Pigweed Identification

Weed identification at the seedling and immature stages can be difficult but is often necessary because scouting should occur before weeds reach 4 inches in height. At emergence before a full set of true leaves appear, pigweeds can be confused with other weed species such as wild buckwheat, eastern black nightshade, and ladysthumb. In addition, the pigweeds: Palmer amaranth, waterhemp, redroot pigweed, Powell amaranth, and smooth pigweed, are not easily separated by species at the immature stages. The first step is to look at the leaves and stems because Palmer amaranth and waterhemp do not have any hairs compared to Powell, redroot, and smooth pigweed, which do have hairs but they may not be obvious at the immature stage. If the plant looks like it may be Palmer amaranth or waterhemp, then the next step is to look at the leaf shape and petiole. Palmer amaranth has a more rounded leaf shape and a petiole that is longer than the leaf itself.

For a list of resources available by species, guides for the most common weed seedlings, and links to the WeedID smartphone apps, take a look at the Weed Info page. There are several Extension resources available to help with pigweed identification including:

  • “Palmer amaranth seedling identification,” Purdue University, 7.5 minute video

The videos provide a nice introduction to identification, particularly, if using the printed guides. Pigweeds present a tough set of management challenges, for instance, very high growth rates, extended emergence over most of the growing season, and high seed production. The United Soybean Board’s TakeAction website has publications on the management of Palmer amaranth and waterhemp. Populations of Palmer amaranth and waterhemp have been confirmed resistant to glyphosate in Wisconsin. To read more about glyphosate-resistant pigweeds in Wisconsin, please consult these fact sheets: Palmer amaranth resistance and waterhemp resistance.

Preliminary data suggests glyphosate resistance of two Wisconsin common waterhemp (Amaranthus rudis) populations

Thomas R. Butts and Vince M. Davis

Department of Agronomy, University of Wisconsin-Madison

Common waterhemp (Amaranthus rudis) is a dioecious, small seeded, broadleaf weed species native to North America, specifically common in the Midwest region of the United States. This weed species has become increasingly problematic for corn and soybean growers due to its prolific growth characteristics and highly competitive ability. Among its fellow pigweed (Amaranthaceae) family members, common waterhemp is second only to Palmer amaranth (Amaranthus palmeri) in growth rate and size reaching heights of nearly ten feet 4. Furthermore, common waterhemp can produce over one million seeds per female plant under ideal growing conditions 8. This intensifies the likelihood and speed that herbicide-resistant biotypes can increase in a population and transfer from one location to another through seed dispersal. If common waterhemp is left unmanaged in corn and soybean, growers can see yield reductions of 74 and 56%, respectively2,7.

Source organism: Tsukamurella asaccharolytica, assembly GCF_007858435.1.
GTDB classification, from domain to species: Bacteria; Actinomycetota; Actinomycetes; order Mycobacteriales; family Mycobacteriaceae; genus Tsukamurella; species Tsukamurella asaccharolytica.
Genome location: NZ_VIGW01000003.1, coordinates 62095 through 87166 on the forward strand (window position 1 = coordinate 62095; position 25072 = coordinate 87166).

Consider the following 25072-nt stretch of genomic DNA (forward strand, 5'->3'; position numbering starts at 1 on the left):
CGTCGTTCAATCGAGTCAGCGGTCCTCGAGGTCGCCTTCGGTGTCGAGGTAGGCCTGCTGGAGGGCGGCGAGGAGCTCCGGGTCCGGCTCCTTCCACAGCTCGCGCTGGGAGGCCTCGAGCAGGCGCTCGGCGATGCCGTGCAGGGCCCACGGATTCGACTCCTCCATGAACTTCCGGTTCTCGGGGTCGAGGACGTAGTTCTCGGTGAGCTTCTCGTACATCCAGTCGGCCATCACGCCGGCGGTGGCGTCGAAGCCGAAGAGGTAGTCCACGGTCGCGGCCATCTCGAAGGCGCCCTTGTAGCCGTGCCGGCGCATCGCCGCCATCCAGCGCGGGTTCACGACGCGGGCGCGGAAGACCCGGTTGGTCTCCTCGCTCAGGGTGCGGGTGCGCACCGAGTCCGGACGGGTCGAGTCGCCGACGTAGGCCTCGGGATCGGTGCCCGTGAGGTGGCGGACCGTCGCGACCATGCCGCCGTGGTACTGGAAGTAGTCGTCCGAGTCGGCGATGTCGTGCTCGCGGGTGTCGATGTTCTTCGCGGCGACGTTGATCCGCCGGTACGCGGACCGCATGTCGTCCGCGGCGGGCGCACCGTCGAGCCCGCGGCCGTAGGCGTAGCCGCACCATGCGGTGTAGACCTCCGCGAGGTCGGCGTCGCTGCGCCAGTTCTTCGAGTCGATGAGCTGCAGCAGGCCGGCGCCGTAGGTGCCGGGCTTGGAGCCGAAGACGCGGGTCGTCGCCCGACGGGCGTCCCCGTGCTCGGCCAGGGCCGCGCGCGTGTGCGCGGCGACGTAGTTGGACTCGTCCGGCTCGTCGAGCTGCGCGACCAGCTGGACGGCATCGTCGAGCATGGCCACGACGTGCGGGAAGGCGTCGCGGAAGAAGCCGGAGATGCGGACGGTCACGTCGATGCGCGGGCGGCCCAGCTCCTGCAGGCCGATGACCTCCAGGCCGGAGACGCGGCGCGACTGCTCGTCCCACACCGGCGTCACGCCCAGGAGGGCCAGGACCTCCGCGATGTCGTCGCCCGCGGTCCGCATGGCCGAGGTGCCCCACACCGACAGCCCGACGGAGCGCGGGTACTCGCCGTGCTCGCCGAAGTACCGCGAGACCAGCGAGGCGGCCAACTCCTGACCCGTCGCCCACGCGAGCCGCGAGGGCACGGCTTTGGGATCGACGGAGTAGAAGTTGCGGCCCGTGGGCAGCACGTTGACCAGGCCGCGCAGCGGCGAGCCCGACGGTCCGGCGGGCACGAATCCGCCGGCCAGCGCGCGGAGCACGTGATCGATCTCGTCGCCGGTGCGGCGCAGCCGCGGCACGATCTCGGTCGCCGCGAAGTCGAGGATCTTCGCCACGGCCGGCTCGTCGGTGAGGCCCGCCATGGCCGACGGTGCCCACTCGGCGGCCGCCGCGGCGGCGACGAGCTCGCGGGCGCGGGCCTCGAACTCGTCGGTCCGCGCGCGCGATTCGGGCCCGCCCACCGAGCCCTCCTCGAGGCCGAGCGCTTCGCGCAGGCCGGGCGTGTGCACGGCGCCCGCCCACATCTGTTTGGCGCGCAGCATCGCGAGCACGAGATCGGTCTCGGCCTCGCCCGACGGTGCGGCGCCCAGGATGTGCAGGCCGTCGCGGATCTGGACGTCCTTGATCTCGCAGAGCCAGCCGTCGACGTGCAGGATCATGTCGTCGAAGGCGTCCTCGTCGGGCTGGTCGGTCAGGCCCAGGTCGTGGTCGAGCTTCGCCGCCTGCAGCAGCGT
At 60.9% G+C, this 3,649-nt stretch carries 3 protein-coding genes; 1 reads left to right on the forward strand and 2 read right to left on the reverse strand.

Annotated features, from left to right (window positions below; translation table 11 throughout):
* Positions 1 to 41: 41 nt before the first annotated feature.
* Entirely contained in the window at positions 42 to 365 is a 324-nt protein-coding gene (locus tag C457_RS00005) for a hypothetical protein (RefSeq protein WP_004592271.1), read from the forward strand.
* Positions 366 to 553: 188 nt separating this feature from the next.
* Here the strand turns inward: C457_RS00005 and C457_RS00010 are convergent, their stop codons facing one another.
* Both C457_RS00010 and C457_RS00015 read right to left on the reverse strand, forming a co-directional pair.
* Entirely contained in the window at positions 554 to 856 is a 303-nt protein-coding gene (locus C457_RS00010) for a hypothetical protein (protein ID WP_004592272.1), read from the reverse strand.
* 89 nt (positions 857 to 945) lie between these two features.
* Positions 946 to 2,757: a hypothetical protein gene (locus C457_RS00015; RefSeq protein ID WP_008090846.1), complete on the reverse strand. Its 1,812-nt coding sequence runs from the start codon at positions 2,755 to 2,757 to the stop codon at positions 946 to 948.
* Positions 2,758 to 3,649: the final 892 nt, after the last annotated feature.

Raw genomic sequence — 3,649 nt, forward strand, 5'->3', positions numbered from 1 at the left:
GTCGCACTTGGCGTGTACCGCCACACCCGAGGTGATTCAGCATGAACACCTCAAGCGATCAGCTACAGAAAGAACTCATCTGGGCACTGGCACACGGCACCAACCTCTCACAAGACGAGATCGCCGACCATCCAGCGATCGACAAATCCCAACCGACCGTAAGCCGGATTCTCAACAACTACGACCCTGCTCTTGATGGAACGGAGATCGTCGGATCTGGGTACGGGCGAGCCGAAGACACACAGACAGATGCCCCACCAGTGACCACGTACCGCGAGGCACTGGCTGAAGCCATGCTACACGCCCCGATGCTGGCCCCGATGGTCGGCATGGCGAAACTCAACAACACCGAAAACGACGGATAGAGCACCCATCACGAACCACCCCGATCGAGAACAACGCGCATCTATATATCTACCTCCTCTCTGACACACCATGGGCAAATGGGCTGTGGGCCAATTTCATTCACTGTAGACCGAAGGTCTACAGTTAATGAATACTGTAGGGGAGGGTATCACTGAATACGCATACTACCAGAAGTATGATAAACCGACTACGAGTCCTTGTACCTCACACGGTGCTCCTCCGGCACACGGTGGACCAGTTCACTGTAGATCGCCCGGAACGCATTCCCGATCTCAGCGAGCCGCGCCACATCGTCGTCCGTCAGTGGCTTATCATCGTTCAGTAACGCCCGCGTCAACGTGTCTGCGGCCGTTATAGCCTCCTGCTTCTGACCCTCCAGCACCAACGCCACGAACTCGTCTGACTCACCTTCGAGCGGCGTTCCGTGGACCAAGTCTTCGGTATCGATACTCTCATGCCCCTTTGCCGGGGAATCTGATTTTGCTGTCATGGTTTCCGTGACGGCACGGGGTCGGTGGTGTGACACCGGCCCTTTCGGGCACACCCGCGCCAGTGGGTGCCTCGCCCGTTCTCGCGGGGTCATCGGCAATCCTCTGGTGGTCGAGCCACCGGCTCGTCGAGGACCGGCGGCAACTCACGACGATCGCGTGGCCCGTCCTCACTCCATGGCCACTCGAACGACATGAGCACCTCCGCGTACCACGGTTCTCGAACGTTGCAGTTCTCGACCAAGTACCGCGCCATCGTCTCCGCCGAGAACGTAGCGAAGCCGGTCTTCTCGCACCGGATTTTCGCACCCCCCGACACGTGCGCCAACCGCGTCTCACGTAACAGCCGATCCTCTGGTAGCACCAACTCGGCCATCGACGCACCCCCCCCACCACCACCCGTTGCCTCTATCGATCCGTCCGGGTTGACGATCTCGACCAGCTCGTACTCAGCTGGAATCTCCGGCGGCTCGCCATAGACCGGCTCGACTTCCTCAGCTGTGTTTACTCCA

Control of common waterhemp has become increasingly difficult due to its ability of evolving resistance to numerous herbicide sites-of-action. To date, this weed species has been identified as resistant to six different sites-of-action, including an ALS-resistant biotype located in Wisconsin. Several common waterhemp populations have also evolved resistance to multiple herbicide sites-of-action, further complicating control methods1,5. Glyphosate-resistant common waterhemp biotypes have already been confirmed in fifteen other states including nearby Illinois, Indiana, Iowa, and Minnesota3. Our current research reported here suggests we will add Wisconsin to this list as data from our first greenhouse experiment indicates at least two Wisconsin common waterhemp populations are resistant to glyphosate out of 14 populations examined.

The two weed populations examined were collected from crop production fields in Eau Claire and Pierce counties. They were identified through the Late-Season Weed Escape Survey in Wisconsin Corn and Soybean Fields conducted in 2012 and 2013 by former graduate research assistant, Ross A. Recker. Plants that were collected in the field were likely to have survived a postemergence glyphosate application based on in-field observations of herbicide symptomology, plant locations, personal communication with growers, and other additional data documented during the survey. To confirm glyphosate resistance, seed was collected from 30 mature plants in the field, progeny were grown in the UW-Madison greenhouse, and 10 plants per glyphosate rate were sprayed with Roundup PowerMAX® plus ammonium sulfate at 17 lbs. per 100 gallons of spray solution when they reached three inches tall. Glyphosate rates used were 0, 0.22 (5.5), 0.43 (11), 0.87 (22), 1.74 (44), and 3.48 (88) kg ae ha-1 (fl. oz. ac-1). Plant dry biomass data were collected 28 days after application (DAA). Comparisons between our putative resistant and susceptible biotypes were determined by the effective glyphosate dose needed to reduce plant dry biomass 50% (ED50).